Funds to support this research were provided by the Oklahoma Center for the Advancement of Science and Technology (OCAST).

L.G. is the corresponding author. E-mail: lakshmy.gopinath@okstate.edu.

  • Anderson, J.A., Kenna, M.P. & Taliaferro, C.M. 1988 Cold hardiness of ‘Midiron’ and ‘Tifgreen’ bermudagrass HortScience 23 748 750

  • Anderson, J.A., Taliaferro, C.M. & Martin, D.L. 1993 Evaluating freeze tolerance of bermudagrass in a controlled environment HortScience 28 955 959 doi: 10.21273/HORTSCI.28.9.955

    • Search Google Scholar
    • Export Citation
  • Anderson, J.A., Taliaferro, C.M. & Martin, D.L. 2002 Freeze tolerance of bermudagrasses: Vegetatively propagated cultivars intended for fairway and putting green use, and seed-propagated cultivars Crop Sci. 42 975 977 doi: 10.2135/cropsci2002.9750

    • Search Google Scholar
    • Export Citation
  • Anderson, J.A., Taliaferro, C.M., Martin, D.L., Wu, Y.Q. & Anderson, M. 2007 Freeze tolerance of seed- and vegetatively-propagated bermudagrasses compared with standard cultivars Appl. Turfgrass Sci. 4 1 7 doi: 10.1094/ATS-2007-0508-01-RS

    • Search Google Scholar
    • Export Citation
  • Beard, J.B., Sifers, S.I. & Griggs, S.D. 1991 Genetic diversity in low temperature hardiness among 35 major warm-season turfgrass genotypes Texas Turfgrass Research: 1989–1990 4898 56 58

    • Search Google Scholar
    • Export Citation
  • Beard, J.B. & Sifers, S.I. 1996 New cultivars for southern putting greens Golf Course Manage. 64 58 62

  • DeBoer, E.J., Richardson, M.D., McCalla, J.H. & Karcher, D.E. 2019 Reducing ultradwarf bermudagrass putting green winter injury with covers and wetting agents Crop. Forage and Turfgrass Manage. 5 1 9 doi: 10.2134/cftm2019.03.0019

    • Search Google Scholar
    • Export Citation
  • Dunne, J.C., Tuong, T.D., Livingston, D.P., Reynolds, W.C. & Milla-Lewis, S.R. 2019 Field and laboratory evaluation of bermudagrass germplasm for cold hardiness and freezing tolerance Crop Sci. 59 1 478 480

    • Search Google Scholar
    • Export Citation
  • Fang, T., Wu, Y.Q., Moss, J.Q., Walker, N.R. & Martin, D.L. 2017 Genetic diversity of greens-type bermudagrass genotypes as assessed with simple sequence repeat markers Intl. Turfgrass Soc. Res. J. 13 1 8 doi: 10.2134/itsrj2016.05.0435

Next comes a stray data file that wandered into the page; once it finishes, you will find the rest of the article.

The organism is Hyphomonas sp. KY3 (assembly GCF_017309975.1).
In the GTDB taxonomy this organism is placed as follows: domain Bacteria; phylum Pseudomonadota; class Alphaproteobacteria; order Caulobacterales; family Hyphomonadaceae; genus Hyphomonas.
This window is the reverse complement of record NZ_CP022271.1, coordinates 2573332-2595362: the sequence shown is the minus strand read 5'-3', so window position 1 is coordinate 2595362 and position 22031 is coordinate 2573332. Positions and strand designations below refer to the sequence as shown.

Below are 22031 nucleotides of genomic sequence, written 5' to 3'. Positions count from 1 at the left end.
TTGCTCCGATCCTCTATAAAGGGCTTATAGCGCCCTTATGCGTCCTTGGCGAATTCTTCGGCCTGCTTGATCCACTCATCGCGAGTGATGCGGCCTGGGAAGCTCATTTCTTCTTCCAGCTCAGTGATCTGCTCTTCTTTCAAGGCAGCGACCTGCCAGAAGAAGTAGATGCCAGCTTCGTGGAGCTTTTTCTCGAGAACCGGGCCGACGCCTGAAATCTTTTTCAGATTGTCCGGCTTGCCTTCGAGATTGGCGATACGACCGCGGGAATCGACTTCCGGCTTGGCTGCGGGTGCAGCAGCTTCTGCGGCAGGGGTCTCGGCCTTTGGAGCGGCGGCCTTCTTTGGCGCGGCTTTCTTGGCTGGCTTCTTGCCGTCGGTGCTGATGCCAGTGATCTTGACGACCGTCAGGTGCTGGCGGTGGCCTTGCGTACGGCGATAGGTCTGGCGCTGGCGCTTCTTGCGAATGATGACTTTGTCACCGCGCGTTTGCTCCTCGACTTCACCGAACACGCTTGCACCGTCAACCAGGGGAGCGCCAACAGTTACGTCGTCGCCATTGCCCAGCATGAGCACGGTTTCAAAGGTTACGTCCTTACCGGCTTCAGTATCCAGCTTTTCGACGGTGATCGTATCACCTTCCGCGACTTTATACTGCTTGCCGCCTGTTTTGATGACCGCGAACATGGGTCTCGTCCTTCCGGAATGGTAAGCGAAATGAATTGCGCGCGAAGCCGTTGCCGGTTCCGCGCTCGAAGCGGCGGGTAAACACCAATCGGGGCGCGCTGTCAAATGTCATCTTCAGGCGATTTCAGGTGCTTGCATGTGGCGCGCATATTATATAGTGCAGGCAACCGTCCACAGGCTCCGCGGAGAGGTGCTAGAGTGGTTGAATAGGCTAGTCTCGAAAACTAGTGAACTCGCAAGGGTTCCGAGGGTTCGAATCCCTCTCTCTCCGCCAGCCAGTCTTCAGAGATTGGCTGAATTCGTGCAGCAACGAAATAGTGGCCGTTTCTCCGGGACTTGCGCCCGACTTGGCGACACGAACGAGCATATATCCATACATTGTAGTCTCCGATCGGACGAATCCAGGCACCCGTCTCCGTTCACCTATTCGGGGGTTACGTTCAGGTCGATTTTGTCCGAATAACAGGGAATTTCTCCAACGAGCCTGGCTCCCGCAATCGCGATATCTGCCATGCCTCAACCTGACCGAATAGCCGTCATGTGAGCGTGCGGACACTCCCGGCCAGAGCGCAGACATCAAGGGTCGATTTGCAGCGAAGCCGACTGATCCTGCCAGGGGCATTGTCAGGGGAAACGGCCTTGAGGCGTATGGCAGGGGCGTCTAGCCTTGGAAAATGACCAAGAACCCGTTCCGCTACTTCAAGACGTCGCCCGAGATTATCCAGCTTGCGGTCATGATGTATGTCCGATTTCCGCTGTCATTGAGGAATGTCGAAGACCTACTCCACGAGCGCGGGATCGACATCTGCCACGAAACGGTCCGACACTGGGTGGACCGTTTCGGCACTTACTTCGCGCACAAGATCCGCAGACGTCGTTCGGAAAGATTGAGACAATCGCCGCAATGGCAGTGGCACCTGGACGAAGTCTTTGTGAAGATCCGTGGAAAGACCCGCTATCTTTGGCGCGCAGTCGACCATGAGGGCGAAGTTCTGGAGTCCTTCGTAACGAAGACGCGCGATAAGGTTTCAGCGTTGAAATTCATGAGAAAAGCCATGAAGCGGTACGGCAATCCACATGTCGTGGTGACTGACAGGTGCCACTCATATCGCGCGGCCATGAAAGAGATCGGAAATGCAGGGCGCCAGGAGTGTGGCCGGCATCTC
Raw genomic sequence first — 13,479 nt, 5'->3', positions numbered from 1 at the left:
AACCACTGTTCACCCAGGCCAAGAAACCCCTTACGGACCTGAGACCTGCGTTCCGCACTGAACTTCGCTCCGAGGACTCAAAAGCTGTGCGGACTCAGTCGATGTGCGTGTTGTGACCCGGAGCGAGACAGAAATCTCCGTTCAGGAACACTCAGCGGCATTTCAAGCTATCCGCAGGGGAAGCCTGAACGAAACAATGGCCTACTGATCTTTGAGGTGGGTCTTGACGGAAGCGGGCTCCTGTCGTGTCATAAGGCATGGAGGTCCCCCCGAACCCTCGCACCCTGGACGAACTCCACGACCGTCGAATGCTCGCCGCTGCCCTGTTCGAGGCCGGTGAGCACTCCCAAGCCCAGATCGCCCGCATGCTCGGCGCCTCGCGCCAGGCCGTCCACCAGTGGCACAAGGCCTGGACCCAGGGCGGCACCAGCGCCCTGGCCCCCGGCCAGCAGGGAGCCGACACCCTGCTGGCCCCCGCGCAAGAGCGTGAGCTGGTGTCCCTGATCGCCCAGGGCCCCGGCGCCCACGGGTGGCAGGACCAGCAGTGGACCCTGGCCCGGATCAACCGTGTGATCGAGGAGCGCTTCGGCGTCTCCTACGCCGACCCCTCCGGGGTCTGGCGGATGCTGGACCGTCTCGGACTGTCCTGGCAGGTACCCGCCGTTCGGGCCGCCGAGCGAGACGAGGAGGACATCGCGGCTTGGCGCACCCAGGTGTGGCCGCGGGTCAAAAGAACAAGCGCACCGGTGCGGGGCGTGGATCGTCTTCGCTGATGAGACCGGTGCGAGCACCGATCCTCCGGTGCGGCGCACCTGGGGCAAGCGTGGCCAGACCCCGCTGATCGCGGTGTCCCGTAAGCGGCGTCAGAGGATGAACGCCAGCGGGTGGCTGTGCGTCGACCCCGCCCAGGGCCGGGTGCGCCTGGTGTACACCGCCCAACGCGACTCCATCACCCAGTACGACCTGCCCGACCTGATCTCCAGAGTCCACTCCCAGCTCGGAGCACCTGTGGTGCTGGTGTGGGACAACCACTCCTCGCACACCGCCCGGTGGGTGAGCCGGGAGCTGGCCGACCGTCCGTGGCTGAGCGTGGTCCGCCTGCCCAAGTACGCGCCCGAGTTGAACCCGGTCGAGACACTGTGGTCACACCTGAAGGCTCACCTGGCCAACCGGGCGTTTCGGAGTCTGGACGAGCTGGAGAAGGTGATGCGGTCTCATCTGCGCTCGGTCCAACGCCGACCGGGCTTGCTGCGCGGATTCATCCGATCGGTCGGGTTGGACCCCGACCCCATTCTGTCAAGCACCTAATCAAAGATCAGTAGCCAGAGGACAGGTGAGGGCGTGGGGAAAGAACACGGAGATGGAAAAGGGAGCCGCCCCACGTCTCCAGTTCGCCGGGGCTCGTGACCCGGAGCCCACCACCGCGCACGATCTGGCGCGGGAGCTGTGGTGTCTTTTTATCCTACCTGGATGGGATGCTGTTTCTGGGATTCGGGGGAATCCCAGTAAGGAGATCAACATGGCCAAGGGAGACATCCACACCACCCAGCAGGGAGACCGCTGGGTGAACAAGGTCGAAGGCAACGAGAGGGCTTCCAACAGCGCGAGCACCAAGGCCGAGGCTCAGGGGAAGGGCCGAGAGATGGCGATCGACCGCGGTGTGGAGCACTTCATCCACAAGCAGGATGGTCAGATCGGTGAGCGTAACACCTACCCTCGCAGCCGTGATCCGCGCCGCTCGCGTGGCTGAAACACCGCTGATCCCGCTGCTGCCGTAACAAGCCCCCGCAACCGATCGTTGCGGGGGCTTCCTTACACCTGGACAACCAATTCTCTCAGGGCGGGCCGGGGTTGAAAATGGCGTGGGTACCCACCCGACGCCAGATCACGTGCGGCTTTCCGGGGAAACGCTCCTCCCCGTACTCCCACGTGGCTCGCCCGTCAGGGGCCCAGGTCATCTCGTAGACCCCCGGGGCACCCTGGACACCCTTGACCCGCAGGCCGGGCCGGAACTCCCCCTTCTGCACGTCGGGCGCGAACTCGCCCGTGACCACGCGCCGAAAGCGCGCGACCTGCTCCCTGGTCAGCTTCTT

• Search Google Scholar
    • Export Citation
  • Fontanier, C., Moss, J.Q., Gopinath, L., Goad, C., Su, K. & Wu, Y.Q. 2020 Lipid composition of three bermudagrasses in response to chilling stress J. Amer. Soc. Hort. Sci. 145 95 103 doi: 10.21273/JASHS04815-19

    • Search Google Scholar
    • Export Citation
  • Harris-Shultz, K.R., Schwartz, B.M., Hanna, W.W. & Brady, J.A. 2010 Development, linkage mapping and utilization of microsatellites in bermudagrass J. Amer. Soc. Hort. Sci. 135 511 520 doi: 10.21273/JASHS.135.6.511

    • Search Google Scholar
    • Export Citation
  • Hartwiger, C. 2009 The heat is on: The first decade of the 21st century has seen ultradwarf bermudagrass varieties replacing bentgrass on putting greens in the Southeast USGA Green Sect. Rec. 47 2 478 480

    • Search Google Scholar
    • Export Citation
  • Juska, F.V. & Hanson, A.A. 1964 Evaluation of bermudagrass varieties for general-purpose turf. Agricultural Handbook No. 270. ARS/USDA, Washington, DC

  • Kimball, J.A., Tuong, T.D., Arellano, C., Livingston, D.P. & Milla-Lewis, S.R. 2017 Assessing freeze-tolerance in St. Augustinegrass: Temperature response and evaluation Euphytica 213 110, doi: 10.1007/s10681-017-1899-z

    • Search Google Scholar
    • Export Citation
  • NTEP 2014 Progress report NTEP no. 15-2. 2013 National bermudagrass test. 4 June 2020. <http://ntep.org/reports/bg13/bg13_15-2/bg13_15-2.htm>

  • O’Brien, P. & Hartwiger, C. 2013 Covering guidelines for ultradwarf bermudagrass putting greens United States Golf Association 9 1 2

  • Patton, A.J. & Reicher, Z.J. 2007 Zoysiagrass species and genotypes differ in their winter injury and freeze tolerance Crop Sci. 47 1619 1627 doi: 10.2135/cropsci2006.11.0737

    • Search Google Scholar
    • Export Citation
  • Qian, Y.L., Ball, S., Tan, Z., Koski, A.J. & Wilhelm, S.J. 2001 Freeze tolerance of six cultivars of buffalograss Crop Sci. 41 1174 1178 doi: 10.2135/cropsci2001.4141174x

    • Search Google Scholar
    • Export Citation
  • Shahba, M.A., Qian, Y.L., Hughes, H.G., Koski, A.J. & Christensen, D. 2003 Relationships of soluble carbohydrates and freeze tolerance in saltgrass Crop Sci. 43 2148 2153 doi: 10.2135/cropsci2003.2148

    • Search Google Scholar
    • Export Citation
  • Taliaferro, C.M. 1995 Diversity and vulnerability of bermuda turfgrass species Crop Sci. 35 327 332 doi: 10.2135/cropsci1995.0011183X003500020006x

    • Search Google Scholar
    • Export Citation
  • Taliaferro, C.M., Martin, D.L., Anderson, J.A., Anderson, M.P. & Guenzi, A.C. 2004 Broadening the horizons of turf bermudagrass U.S. Golf Assoc. Turf. Environ. Res. Online 3(20):1–9. <https://usgatero.msu.edu/v03/n20.pdf>